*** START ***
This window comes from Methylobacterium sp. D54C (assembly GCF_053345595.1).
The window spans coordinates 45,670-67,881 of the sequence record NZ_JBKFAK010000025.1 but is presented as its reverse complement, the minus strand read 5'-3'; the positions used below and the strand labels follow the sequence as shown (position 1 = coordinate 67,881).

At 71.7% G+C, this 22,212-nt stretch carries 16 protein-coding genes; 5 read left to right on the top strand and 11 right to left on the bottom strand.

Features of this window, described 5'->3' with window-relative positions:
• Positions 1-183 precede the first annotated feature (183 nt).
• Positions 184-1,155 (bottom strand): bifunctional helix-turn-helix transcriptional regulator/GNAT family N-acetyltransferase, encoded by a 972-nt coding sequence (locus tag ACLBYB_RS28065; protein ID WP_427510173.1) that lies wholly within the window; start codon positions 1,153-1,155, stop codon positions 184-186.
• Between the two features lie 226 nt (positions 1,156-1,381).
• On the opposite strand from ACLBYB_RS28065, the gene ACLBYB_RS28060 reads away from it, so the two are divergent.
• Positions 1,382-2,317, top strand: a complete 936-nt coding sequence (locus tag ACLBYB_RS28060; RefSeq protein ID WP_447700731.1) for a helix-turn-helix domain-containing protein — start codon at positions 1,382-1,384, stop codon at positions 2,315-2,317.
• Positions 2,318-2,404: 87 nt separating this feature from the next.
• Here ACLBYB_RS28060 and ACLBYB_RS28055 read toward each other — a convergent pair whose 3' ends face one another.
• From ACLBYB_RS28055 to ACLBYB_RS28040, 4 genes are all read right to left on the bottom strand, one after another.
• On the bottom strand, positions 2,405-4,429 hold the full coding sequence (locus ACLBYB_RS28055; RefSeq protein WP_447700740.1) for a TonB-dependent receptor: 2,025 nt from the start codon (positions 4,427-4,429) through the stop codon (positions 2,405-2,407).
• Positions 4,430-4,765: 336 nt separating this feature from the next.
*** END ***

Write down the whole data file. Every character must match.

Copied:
This window comes from Methylobacterium sp. D54C (assembly GCF_053345595.1).
The window spans coordinates 45,670-67,881 of the sequence record NZ_JBKFAK010000025.1 but is presented as its reverse complement, the minus strand read 5'-3'; the positions used below and the strand labels follow the sequence as shown (position 1 = coordinate 67,881).

At 71.7% G+C, this 22,212-nt stretch carries 16 protein-coding genes; 5 read left to right on the top strand and 11 right to left on the bottom strand.

Features of this window, described 5'->3' with window-relative positions:
• Positions 1-183 precede the first annotated feature (183 nt).
• Positions 184-1,155 (bottom strand): bifunctional helix-turn-helix transcriptional regulator/GNAT family N-acetyltransferase, encoded by a 972-nt coding sequence (locus tag ACLBYB_RS28065; protein ID WP_427510173.1) that lies wholly within the window; start codon positions 1,153-1,155, stop codon positions 184-186.
• Between the two features lie 226 nt (positions 1,156-1,381).
• On the opposite strand from ACLBYB_RS28065, the gene ACLBYB_RS28060 reads away from it, so the two are divergent.
• Positions 1,382-2,317, top strand: a complete 936-nt coding sequence (locus tag ACLBYB_RS28060; RefSeq protein ID WP_447700731.1) for a helix-turn-helix domain-containing protein — start codon at positions 1,382-1,384, stop codon at positions 2,315-2,317.
• Positions 2,318-2,404: 87 nt separating this feature from the next.
• Here ACLBYB_RS28060 and ACLBYB_RS28055 read toward each other — a convergent pair whose 3' ends face one another.
• From ACLBYB_RS28055 to ACLBYB_RS28040, 4 genes are all read right to left on the bottom strand, one after another.
• On the bottom strand, positions 2,405-4,429 hold the full coding sequence (locus ACLBYB_RS28055; RefSeq protein WP_447700740.1) for a TonB-dependent receptor: 2,025 nt from the start codon (positions 4,427-4,429) through the stop codon (positions 2,405-2,407).
• Positions 4,430-4,765: 336 nt separating this feature from the next.